Wright also loved to paint scenes of Italian caverns:

A Cavern, Evening (1774) by Joseph Wright of Derby. Smith College Museum of Art (Northampton, MA).

A Cavern, Evening (1774) by Joseph Wright of Derby. Smith College Museum of Art (Northampton, MA).

Ships skirt around a dark and foreboding cavern. Instead of shining a bright light into the unknown, as with the oil lamps in his genre scenes, these men are keeping their distance from the unexplored. The uncharted will stay that way. In this way, Wright is himself stepping away from the perfectly ordered world of the Neoclassical into the exotic lure of the Romantic.

Upon his return from Italy, Wright settled in Bath for almost two years, returning to portraiture without much success. He relocated to Derby, where he painted this Neoclassical potboiler:

Richard Cheslyn (1777) by Joseph Wright of Derby. The Tate Britain (London, UK). 

Richard Cheslyn (1777) by Joseph Wright of Derby. The Tate Britain (London, UK). 

It’s a perfectly good Neoclassical painting of one Richard Cheslyn, esquire, pretending to be reading a book and hoping he’ll impress his friends. And for all its technical mastery, it is very much been-there-done-that. Now compare it to a similar composition by Wright:

John Whitehurst (c. 1782-1783) by Joseph Wright of Derby. Private Collection.

John Whitehurst (c. 1782-1783) by Joseph Wright of Derby. Private Collection.

This painting is a perfect blend of Wright’s oeuvre up to this point in his career. It’s of John Whitehurst, a well-regarded Derbyshire geologist and hydraulic/pneumatic inventor. This isn’t just a society portrait. This dude is hard at work, thinking about how to tame Mother Nature, when a puffing, doom-and-gloom volcano sits right outside his window! As far as I know, there are no active volcanoes in Derbyshire. Or anywhere in the UK. Wright is injecting a Romantic capriccio painting into a Neoclassical portrait of an Enlightenment thinker. And the pose really sells the painting. Unlike Cheslyn, Whitehurst is not “posing” for his painter. He is “alone,” burning the midnight oil, lost in thought.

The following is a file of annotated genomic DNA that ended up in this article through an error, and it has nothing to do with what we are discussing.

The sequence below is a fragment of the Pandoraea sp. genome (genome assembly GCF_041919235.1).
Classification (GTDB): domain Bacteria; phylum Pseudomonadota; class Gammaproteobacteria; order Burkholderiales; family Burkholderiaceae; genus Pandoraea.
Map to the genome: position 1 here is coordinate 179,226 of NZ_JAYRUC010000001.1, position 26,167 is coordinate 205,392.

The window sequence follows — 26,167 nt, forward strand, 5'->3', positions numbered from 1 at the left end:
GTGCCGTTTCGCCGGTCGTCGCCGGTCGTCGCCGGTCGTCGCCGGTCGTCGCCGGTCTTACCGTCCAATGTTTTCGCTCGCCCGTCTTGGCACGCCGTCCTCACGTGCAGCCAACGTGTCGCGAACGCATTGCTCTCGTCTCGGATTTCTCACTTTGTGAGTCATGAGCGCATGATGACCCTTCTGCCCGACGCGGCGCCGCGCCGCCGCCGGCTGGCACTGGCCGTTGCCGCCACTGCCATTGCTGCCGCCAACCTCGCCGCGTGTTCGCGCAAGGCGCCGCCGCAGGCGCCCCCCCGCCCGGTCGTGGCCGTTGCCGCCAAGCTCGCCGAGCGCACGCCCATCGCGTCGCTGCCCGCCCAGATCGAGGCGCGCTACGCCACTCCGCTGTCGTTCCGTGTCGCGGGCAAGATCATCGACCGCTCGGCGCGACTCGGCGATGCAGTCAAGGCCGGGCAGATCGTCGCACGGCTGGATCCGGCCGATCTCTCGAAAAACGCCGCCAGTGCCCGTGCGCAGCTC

As you can probably tell, Joseph Wright of Derby was a seriously versatile artist. If you want to pick him out, look for his early genre paintings of industrial workers, scientists and pseudo-scientists gathered around a single, dramatic artificial light source in a crowded room otherwise cloaked in darkness:

An Iron Forge (1772) by Joseph Wright of Derby. The Tate Britain (London, UK). 

An Iron Forge (1772) by Joseph Wright of Derby. The Tate Britain (London, UK). 

Look for his mid-career landscapes of Italian bays, volcanoes and caverns lit by the moon or by fiery volcanic eruption, as well as English countrysides lit by the moon:

Dovedale by Moonlight (1784) by Joseph Wright of Derby. Allen Memorial Art Museum (Oberlin, OH).

Dovedale by Moonlight (1784) by Joseph Wright of Derby. Allen Memorial Art Museum (Oberlin, OH).

Finally, look for late-career Neoclassical portraits of Bath and Derbyshire nobles in a fairly dark room or outdoor setting, often combined with a distinctly Romantic touch, or a straight-up Romantic portrait:

The Widow of an Indian Chief Watching the Arms of Her Deceased Husband (1785) by Joseph Wright of Derby. Derby Museum and Art Gallery (Derby, UK).

The Widow of an Indian Chief Watching the Arms of Her Deceased Husband (1785) by Joseph Wright of Derby. Derby Museum and Art Gallery (Derby, UK).

Maybe next time you’re at your local museum, you’ll not only be able to pick out a Wright painting; you’ll be able to pick out when he painted it!

Salomon van Ruisdael and Jacob van Ruisdael

Salomon van Ruisdael and his nephew Jacob are the two giants of Dutch Golden Age landscape art. They were both versatile painters. If you stroll through a museum and see a Dutch Baroque landscape of a harbor, with or without boats, Dutch cottages along waterways, watermills, snowscapes, ruined buildings, fortress or churches in a wood, you could be looking at a painting by Salomon or Jacob van Ruisdael.

Hold on. That’s not very specific. That sounds like every seventeenth-century Dutch landscape! Well, believe it or not, it’s a good start. There are plenty of Dutch Baroque landscape guys who paint other topics entirely. For instance, Jan van der Heyden, apart from the occasional still life and bucolic scene, painted almost entirely cityscapes, such as this view of a church in Amsterdam:

View of the Oude Kerk (1675) by Jan van der Heyden. The National Gallery (Oslo, Norway). 

View of the Oude Kerk (1675) by Jan van der Heyden. The National Gallery (Oslo, Norway). 

The van Ruisdaels may hint at a city or port town in the distance, but their interest is in the Dutch countryside and villages. In terms of their subjects, the van Ruisdaels were much more traditional, and van der Heyden was a pioneer. van der Heyden’s interest was much more in architectural details and the man-made, which you’ll see even more obviously in his precise interiors, especially of churches.